Quick question on band theory

1. Apr 21, 2012

tomz

Hello everyone, I have finished high school not long ago, and havent start my uni. So I take this time to read some physics. I have no one teachs me, the only book I have is 'Giancoli's PHYSICS'. Its a good book (discriptive but not mathematical, which suits me as I havent done much sophisticate math).

Here is my question, are energy bands for every atoms in a solid (every single atom have energy band). Or the whole solid posses energy band (with each atom still have discrete energy level)? Or should I say the solid posses energy band with atom indistinguishable?

I have searched for a while, but cannot have a clear answer

Thank you for any help

Last edited: Apr 21, 2012
2. Apr 22, 2012

Staff: Mentor

Energy bands are a property of the whole solid object. While the individual states within these bands can be local (valence band), the "band" comes from the fact that you have a large amount of atoms in the material.

3. Apr 22, 2012

bcbwilla

Yeah, energy bands are a property of the solid. I've found images like this one helpful:

http://www4.nau.edu/meteorite/Meteorite/Images/Band.jpg

When you bring together a bunch of atoms to form a material, you suddenly have a bunch of similar energy levels from different atoms all overlapping. The energy levels don't like to sit directly on top of each other, so they kind of shift around, resulting in a bunch of very closely spaced energy levels, or bands.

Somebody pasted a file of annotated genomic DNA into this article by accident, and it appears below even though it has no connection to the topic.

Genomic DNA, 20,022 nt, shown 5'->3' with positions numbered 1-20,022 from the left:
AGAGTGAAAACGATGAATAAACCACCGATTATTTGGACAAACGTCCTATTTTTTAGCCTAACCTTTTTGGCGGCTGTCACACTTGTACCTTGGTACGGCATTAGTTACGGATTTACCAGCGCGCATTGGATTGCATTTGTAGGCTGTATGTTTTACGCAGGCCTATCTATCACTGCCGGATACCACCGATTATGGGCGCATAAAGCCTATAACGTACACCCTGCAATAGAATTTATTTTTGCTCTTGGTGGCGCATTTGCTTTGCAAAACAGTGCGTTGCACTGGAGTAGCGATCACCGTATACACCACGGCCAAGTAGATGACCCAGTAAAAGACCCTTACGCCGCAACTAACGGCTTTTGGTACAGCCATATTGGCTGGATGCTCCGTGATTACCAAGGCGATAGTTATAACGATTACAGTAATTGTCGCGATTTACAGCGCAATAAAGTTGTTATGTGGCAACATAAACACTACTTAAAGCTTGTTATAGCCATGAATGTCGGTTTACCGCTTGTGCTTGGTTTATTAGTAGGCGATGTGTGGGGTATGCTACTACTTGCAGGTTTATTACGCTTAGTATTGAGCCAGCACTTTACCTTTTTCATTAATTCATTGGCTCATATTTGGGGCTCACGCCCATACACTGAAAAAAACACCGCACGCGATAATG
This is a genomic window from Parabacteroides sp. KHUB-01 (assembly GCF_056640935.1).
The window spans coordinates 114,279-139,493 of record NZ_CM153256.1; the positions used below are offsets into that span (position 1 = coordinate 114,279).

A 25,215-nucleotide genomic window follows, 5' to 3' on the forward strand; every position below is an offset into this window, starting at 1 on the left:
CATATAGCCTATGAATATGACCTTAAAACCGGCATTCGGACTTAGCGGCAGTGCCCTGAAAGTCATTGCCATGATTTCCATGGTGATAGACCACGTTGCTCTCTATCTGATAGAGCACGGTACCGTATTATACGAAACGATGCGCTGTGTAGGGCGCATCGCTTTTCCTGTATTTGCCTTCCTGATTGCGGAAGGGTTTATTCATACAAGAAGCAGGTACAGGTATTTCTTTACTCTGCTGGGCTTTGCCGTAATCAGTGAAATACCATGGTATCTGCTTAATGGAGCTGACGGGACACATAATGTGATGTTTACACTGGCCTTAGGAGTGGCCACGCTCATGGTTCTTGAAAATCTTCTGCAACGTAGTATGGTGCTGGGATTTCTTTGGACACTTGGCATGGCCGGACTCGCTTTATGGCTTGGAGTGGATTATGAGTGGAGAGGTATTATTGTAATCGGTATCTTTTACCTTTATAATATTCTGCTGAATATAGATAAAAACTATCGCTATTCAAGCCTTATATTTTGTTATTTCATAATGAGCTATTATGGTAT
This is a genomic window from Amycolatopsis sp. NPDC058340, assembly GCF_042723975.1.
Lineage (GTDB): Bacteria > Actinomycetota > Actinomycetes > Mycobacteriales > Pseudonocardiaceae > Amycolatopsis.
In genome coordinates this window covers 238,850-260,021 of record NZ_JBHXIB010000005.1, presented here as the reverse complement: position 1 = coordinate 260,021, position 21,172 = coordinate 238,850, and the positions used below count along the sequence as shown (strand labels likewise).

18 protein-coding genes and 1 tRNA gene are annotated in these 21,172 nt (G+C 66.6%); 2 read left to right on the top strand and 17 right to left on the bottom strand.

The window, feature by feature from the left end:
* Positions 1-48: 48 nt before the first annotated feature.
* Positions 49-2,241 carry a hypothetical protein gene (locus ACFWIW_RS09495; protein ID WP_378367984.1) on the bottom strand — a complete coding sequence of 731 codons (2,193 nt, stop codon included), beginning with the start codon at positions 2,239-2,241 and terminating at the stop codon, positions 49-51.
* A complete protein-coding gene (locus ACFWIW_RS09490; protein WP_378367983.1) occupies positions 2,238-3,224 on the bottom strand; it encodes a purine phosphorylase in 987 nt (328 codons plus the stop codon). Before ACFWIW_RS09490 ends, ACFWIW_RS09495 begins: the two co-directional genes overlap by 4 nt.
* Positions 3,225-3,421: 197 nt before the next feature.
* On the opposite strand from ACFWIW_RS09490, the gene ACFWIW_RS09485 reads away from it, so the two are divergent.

4. Apr 22, 2012

tomz

Thank you very much. I think I may get it.

5. Apr 22, 2012

dlgoff

These questions are answered in detail by studying Condensed Matter (Physics of the Solid State). And in particular, the Band Theory of Solids.

6. Apr 24, 2012

tomz

7. Apr 24, 2012

M Quack

Bands are properties of the whole solid - in principle.

There can be localized electrons "belonging" to a single atom even in a solid. In general, these are the core level electrons that are buried deep inside the atom so that their wave functions don't overlap much with the neighbors. For example the Uranium or Lead 1s electrons in a lead or uranium compound or alloy will remain very localized.

As a rule of thumb, when you look at the "spaghetti diagram" of energy vs. wave vector of the bands, the localized bands will be flat, and the delocalized (with contributions from many atoms) will have a strong dispersion (energy varies a lot).